7 ganizations, policy makers, and patients are becoming all too painfully aware of the shortcomings of the nation’s current system and of the importance of finding radically new and better approaches to meeting the health care needs of all Although e­ Americans. Crossing the Quality Chasm does not offer a simple pr scription--there is none--it does provide a vision of what is possible and the path It will not be an easy road, but it will be most worthwhile. that can be taken. � � � � � � For More Inform ation... are Crossing the Quality Chasm: A New Health System for the 21st Century Copies of emy Press; call (800) 624-6242 or (202) 334- available for sale from the National Acad 3313 (in the Washington metropolitan area), or visit the NAP home page at www.nap.edu. The full text of this report is available at http://www.nap.edu/books/0309072808/html/ Support for this project was provided by: the Institute of Medicine; the National Research Council; The Robert Wood Johnson Foundation; the California Health Care Foundation; the Commonwealth Fund; and the Department of Health and Human Services’ Health Re- Care Finance Administration, Public Health Service, and Agency for Healthcare search and Quality. The views presented in this report are those of the Institute of Med i­ cine Committee on the Quality of Health Care in America and are not necessarily those of the funding age ncies. The Institute of Medicine is a private, nonprofit organization that provides health policy advice under a congressional charter granted to the National Academy of Sciences. For more information about the Institute of Medicine, visit the IOM home page at www.iom.edu. Copyright ©2000 by the National Academy of Sciences. All rights reserved. Permission is granted to reproduce this document in its entirety, with no additions or a l­ terations � � � � � � COMMITTEE ON QUALITY OF HEALTH CARE IN AMERICA WILLIAM C. RICHARDSON ( ), President and CEO, W.K. Kellogg Foundation, Chair Battle Creek, MI President and CEO, Institute for Healthcare Improvement, DONALD M. BERWICK, Boston, MA J. CRIS BISGARD, Director, Health Services, Delta Air Lines, Inc., Atlanta, GA LONNIE R. BRISTOW, Former President, American Medical Association, Walnut Creek, CA CHARLES R. BUCK, Program Leader, Health Care Quality and Strategy Initiatives, General Electric Company, Fairfield, CT CHRISTINE K. CASSEL, Professor and Chairman, Department of Geriatrics and Adult Development, The Mount Sinai School of Medicine, New York, NY 7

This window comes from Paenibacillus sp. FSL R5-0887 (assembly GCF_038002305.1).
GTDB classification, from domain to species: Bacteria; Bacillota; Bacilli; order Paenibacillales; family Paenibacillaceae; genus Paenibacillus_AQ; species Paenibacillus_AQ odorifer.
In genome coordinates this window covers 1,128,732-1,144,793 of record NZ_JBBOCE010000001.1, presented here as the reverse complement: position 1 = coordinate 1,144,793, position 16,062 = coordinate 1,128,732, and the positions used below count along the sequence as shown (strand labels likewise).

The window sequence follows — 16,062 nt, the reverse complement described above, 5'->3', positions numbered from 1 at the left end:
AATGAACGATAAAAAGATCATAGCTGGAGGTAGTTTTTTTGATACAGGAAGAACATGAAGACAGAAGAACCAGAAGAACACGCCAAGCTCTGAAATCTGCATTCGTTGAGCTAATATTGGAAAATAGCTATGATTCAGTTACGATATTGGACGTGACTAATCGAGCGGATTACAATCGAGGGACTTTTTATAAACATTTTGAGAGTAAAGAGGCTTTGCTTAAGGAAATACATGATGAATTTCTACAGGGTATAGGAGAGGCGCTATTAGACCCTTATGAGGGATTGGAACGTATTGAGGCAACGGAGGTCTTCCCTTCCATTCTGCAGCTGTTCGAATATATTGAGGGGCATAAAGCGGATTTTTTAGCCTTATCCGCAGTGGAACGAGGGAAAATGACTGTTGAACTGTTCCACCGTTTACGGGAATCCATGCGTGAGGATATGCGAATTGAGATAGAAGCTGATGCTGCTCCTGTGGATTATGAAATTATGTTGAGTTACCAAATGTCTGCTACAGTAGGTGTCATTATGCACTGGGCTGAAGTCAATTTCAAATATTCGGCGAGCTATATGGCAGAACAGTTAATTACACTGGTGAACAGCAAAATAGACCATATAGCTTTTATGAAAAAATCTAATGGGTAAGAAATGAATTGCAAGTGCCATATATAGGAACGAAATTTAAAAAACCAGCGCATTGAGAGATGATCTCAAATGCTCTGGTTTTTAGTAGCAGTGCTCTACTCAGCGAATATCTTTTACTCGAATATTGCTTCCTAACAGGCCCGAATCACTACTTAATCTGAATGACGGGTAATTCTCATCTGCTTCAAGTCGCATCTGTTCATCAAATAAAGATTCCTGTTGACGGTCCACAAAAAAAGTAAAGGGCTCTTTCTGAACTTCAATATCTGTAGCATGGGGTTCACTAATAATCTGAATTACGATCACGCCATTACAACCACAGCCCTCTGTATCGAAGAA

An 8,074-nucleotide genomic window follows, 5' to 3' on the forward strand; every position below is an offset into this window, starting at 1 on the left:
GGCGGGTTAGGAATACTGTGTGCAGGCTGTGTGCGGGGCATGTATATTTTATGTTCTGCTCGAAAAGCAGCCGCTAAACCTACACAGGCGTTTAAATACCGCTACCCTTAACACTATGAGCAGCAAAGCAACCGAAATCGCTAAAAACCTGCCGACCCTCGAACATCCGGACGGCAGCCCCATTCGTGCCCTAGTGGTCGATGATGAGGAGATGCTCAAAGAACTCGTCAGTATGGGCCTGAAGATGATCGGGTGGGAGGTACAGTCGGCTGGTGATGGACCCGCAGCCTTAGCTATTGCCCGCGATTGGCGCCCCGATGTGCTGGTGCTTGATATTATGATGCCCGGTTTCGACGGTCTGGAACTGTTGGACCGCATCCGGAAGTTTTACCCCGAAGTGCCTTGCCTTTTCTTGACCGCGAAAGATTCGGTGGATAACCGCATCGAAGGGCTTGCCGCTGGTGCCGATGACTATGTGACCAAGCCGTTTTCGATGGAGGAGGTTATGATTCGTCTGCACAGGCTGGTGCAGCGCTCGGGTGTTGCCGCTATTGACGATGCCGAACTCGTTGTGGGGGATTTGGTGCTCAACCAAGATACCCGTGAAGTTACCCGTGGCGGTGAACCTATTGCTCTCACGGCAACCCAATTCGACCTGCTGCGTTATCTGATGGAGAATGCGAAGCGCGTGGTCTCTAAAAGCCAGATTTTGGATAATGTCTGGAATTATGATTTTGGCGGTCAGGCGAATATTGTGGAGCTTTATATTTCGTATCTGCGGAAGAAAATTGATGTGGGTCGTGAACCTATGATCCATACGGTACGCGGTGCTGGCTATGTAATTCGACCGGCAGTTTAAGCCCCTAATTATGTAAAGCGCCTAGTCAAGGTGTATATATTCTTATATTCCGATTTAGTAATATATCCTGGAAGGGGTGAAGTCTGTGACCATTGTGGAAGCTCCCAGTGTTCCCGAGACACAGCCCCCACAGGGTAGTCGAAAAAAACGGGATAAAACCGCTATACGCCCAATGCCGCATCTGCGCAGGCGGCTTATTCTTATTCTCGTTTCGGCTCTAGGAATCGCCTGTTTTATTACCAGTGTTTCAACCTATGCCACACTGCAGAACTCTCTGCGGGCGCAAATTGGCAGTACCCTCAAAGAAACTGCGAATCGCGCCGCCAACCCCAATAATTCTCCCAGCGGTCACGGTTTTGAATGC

8 MARK R. CHASSIN, Professor and Chairman, Department of Health Policy, The Mount Sinai School of Medicine, New York, NY MOLLY JOEL COYE, Senior Fellow, Institute for the Future, and President, Health Technology Center, San Francisco, CA Dennis Gillings Professor of Health Management, University of DON E. DETMER, Cambridge, UK JEROME H. GROSSMAN, Chairman and CEO, Lion Gate Management Corporation, Boston, MA BRENT JAMES, Executive Director, Intermountain Health Care Institute for Health Care Delivery Research, Salt Lake City, UT DAVID Chairman and CEO, Kaiser Foundation Health Plan, Inc., McK. LAWRENCE, Oakland, CA LUCIAN L. LEAPE, Adjunct Professor, Harvard School of Public Health, Bo ston, MA ARTHUR LEVIN, Director, Center for Medical Consumers, New York, NY RHONDA ROBINSON-BEALE, Executive Medical Director, Managed Care Manag e­ ment and Clinical Programs, Blue Cross Blue Shield of Michigan, Southfield Associate Dean for Primary Care, University of California, JOSEPH E. SCHERGER, Irvine College of Medicine ARTHUR SOUTHAM, President and CEO, Health Systems Design, Oakland, CA Director, Center for Health Policy, Research, and Ethics, MARY WAKEFIELD, George Mason University, Fairfax, VA GAIL L. WARDEN, President and CEO, Henry Ford Health System, Detroit, MI Study Staff JANET M. CORRIGAN, Director, Quality of Health Care in America Project Director, Board on Health Care Services, MOLLA S. DONALDSON, Project Codirector LINDA T. KOHN, Project Codirector SHARI K. MAGUIRE, Research Assistant KELLY C. PIKE, Senior Project Assistant Auxiliary Staff MIKE EDINGTON, Managing Editor JENNIFER CANGCO, Financial Advisor Consultant RONA BRIER, Brier Associates, Inc. � � � � � � 8

Related documents

The Health Consequences of Smoking   50 Years of Progress: A Report of the Surgeon General

The Health Consequences of Smoking 50 Years of Progress: A Report of the Surgeon General

The Health Consequences of Smoking—50 Years of Progress A Report of the Surgeon General U.S. Department of Health and Human Services

More info »
625137

625137

2018-19 Nebraska All-Sports Record Book - Nebraska Communications Office -

More info »
The 9/11 Commission Report

The 9/11 Commission Report

Final FM.1pp 7/17/04 5:25 PM Page i THE 9/11 COMMISSION REPORT